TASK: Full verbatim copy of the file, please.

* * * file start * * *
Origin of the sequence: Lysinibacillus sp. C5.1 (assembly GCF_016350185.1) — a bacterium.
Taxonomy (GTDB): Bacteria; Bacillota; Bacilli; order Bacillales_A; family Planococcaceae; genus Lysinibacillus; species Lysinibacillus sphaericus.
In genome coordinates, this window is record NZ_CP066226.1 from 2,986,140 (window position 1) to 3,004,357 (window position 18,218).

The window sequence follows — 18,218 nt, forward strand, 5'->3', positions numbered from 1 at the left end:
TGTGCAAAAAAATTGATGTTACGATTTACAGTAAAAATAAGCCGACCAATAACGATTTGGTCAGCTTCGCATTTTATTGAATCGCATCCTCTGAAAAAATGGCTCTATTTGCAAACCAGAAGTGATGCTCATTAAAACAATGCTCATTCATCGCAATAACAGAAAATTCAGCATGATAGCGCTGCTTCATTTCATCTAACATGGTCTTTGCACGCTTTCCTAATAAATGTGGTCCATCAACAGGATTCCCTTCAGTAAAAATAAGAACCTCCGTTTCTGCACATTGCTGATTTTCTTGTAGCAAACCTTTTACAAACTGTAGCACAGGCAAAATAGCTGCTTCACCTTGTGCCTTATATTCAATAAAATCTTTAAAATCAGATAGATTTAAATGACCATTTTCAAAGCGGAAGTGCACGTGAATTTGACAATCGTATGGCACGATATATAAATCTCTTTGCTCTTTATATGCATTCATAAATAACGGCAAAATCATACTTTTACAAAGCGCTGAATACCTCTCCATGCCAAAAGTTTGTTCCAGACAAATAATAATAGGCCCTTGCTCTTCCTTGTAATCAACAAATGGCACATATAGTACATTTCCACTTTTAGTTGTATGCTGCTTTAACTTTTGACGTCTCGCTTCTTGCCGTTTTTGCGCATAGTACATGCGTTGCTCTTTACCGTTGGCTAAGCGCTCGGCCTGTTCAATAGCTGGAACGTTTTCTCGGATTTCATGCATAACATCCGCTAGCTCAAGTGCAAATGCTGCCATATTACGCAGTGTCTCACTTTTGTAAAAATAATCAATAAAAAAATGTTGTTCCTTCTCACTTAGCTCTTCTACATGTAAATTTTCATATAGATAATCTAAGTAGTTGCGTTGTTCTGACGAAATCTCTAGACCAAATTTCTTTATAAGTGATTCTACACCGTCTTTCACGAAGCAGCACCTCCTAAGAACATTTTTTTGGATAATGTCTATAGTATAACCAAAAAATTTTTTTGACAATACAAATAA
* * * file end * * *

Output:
Origin of the sequence: Lysinibacillus sp. C5.1 (assembly GCF_016350185.1) — a bacterium.
Taxonomy (GTDB): Bacteria; Bacillota; Bacilli; order Bacillales_A; family Planococcaceae; genus Lysinibacillus; species Lysinibacillus sphaericus.
In genome coordinates, this window is record NZ_CP066226.1 from 2,986,140 (window position 1) to 3,004,357 (window position 18,218).

The window sequence follows — 18,218 nt, forward strand, 5'->3', positions numbered from 1 at the left end:
TGTGCAAAAAAATTGATGTTACGATTTACAGTAAAAATAAGCCGACCAATAACGATTTGGTCAGCTTCGCATTTTATTGAATCGCATCCTCTGAAAAAATGGCTCTATTTGCAAACCAGAAGTGATGCTCATTAAAACAATGCTCATTCATCGCAATAACAGAAAATTCAGCATGATAGCGCTGCTTCATTTCATCTAACATGGTCTTTGCACGCTTTCCTAATAAATGTGGTCCATCAACAGGATTCCCTTCAGTAAAAATAAGAACCTCCGTTTCTGCACATTGCTGATTTTCTTGTAGCAAACCTTTTACAAACTGTAGCACAGGCAAAATAGCTGCTTCACCTTGTGCCTTATATTCAATAAAATCTTTAAAATCAGATAGATTTAAATGACCATTTTCAAAGCGGAAGTGCACGTGAATTTGACAATCGTATGGCACGATATATAAATCTCTTTGCTCTTTATATGCATTCATAAATAACGGCAAAATCATACTTTTACAAAGCGCTGAATACCTCTCCATGCCAAAAGTTTGTTCCAGACAAATAATAATAGGCCCTTGCTCTTCCTTGTAATCAACAAATGGCACATATAGTACATTTCCACTTTTAGTTGTATGCTGCTTTAACTTTTGACGTCTCGCTTCTTGCCGTTTTTGCGCATAGTACATGCGTTGCTCTTTACCGTTGGCTAAGCGCTCGGCCTGTTCAATAGCTGGAACGTTTTCTCGGATTTCATGCATAACATCCGCTAGCTCAAGTGCAAATGCTGCCATATTACGCAGTGTCTCACTTTTGTAAAAATAATCAATAAAAAAATGTTGTTCCTTCTCACTTAGCTCTTCTACATGTAAATTTTCATATAGATAATCTAAGTAGTTGCGTTGTTCTGACGAAATCTCTAGACCAAATTTCTTTATAAGTGATTCTACACCGTCTTTCACGAAGCAGCACCTCCTAAGAACATTTTTTTGGATAATGTCTATAGTATAACCAAAAAATTTTTTTGACAATACAAATAA